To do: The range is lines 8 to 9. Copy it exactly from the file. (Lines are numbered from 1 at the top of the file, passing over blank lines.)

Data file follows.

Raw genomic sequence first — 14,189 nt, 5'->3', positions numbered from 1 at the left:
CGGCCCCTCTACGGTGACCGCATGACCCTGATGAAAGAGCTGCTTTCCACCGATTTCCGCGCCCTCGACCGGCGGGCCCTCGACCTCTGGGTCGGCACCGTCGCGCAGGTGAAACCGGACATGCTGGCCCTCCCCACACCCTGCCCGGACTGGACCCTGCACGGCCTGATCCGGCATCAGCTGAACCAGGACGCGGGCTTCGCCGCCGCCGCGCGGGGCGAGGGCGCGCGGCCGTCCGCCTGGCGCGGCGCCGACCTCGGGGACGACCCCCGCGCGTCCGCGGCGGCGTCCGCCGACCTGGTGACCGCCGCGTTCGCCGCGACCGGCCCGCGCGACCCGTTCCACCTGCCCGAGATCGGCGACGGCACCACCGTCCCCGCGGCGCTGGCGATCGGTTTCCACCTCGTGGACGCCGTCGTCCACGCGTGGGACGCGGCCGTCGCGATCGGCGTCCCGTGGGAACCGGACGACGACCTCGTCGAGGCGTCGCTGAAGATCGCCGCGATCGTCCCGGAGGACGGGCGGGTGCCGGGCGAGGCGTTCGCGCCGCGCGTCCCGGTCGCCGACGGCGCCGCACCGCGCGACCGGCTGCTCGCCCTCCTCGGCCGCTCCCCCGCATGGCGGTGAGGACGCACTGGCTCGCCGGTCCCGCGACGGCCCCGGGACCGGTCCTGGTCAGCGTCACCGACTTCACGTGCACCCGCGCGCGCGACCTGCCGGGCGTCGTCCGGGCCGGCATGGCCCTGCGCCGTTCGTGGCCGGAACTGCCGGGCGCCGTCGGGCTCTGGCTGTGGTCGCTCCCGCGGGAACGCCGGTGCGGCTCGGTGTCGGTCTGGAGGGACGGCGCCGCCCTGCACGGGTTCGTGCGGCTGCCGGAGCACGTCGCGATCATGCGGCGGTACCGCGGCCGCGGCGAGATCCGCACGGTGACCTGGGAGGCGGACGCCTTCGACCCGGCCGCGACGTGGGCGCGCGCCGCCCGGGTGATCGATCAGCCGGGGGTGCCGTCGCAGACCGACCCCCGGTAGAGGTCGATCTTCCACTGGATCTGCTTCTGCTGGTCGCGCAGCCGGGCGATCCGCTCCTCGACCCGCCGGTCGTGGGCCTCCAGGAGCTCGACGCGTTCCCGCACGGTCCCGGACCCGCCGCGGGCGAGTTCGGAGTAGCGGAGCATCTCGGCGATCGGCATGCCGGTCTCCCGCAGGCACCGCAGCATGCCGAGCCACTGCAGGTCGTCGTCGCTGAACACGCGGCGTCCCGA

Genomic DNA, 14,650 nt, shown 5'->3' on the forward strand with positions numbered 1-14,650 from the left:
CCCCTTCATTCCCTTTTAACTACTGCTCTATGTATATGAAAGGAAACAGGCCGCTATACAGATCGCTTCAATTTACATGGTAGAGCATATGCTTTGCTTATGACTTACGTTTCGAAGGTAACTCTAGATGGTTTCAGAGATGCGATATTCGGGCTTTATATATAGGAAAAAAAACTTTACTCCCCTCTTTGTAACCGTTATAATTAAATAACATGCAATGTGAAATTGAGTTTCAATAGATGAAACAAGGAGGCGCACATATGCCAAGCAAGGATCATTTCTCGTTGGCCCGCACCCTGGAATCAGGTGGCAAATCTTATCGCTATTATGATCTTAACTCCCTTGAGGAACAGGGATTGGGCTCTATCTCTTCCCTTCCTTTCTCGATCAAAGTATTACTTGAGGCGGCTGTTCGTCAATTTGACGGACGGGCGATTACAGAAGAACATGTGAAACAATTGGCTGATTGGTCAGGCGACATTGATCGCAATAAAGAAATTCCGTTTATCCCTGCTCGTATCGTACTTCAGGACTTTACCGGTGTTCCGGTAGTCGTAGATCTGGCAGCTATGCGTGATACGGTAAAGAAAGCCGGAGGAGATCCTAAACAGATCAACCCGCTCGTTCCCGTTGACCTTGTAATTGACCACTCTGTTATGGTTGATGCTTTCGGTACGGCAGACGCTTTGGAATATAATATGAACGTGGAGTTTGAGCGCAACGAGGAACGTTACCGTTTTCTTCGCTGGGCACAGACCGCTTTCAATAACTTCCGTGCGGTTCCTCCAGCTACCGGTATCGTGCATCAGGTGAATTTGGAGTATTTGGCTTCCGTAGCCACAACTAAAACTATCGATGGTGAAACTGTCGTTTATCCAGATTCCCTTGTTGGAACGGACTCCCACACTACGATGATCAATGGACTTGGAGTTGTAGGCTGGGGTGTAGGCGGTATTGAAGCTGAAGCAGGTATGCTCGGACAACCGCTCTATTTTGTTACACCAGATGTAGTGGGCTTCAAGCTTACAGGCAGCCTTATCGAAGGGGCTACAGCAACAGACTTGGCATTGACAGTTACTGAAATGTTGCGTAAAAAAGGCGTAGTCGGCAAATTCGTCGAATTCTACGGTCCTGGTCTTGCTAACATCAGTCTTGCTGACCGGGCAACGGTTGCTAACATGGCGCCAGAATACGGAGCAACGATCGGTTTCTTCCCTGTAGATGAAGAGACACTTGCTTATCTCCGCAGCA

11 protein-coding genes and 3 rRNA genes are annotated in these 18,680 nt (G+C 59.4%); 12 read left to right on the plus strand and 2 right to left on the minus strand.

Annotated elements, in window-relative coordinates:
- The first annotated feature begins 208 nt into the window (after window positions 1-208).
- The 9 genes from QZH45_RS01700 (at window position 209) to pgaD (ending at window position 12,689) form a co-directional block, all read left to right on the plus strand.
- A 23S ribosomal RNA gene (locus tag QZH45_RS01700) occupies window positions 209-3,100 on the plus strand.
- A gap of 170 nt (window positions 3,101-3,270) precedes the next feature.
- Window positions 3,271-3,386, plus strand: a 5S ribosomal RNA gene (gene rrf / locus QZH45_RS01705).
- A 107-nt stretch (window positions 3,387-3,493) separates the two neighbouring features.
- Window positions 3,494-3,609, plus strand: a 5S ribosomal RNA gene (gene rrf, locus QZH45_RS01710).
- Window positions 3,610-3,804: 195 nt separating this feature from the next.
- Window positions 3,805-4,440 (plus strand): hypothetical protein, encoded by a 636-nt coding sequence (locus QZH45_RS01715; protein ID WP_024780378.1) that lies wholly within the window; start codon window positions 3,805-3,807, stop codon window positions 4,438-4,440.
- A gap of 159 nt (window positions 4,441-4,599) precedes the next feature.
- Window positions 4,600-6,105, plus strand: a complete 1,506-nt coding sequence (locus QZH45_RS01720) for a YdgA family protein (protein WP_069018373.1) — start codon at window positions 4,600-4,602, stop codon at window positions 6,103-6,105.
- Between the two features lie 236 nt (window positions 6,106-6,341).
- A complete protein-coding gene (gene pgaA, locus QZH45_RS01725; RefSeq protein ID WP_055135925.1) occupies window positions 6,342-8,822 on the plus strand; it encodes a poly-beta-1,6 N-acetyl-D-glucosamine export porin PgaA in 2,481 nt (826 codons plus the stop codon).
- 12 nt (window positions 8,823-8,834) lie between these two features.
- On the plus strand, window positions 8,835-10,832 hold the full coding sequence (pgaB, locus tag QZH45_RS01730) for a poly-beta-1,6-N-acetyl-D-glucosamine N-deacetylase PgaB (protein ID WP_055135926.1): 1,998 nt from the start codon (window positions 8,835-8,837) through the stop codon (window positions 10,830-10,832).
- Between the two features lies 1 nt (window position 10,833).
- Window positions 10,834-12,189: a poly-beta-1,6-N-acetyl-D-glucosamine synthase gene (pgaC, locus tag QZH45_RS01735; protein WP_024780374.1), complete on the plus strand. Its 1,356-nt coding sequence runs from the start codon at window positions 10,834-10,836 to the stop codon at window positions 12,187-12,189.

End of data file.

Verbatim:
- The 9 genes from QZH45_RS01700 (at window position 209) to pgaD (ending at window position 12,689) form a co-directional block, all read left to right on the plus strand.
- A 23S ribosomal RNA gene (locus tag QZH45_RS01700) occupies window positions 209-3,100 on the plus strand.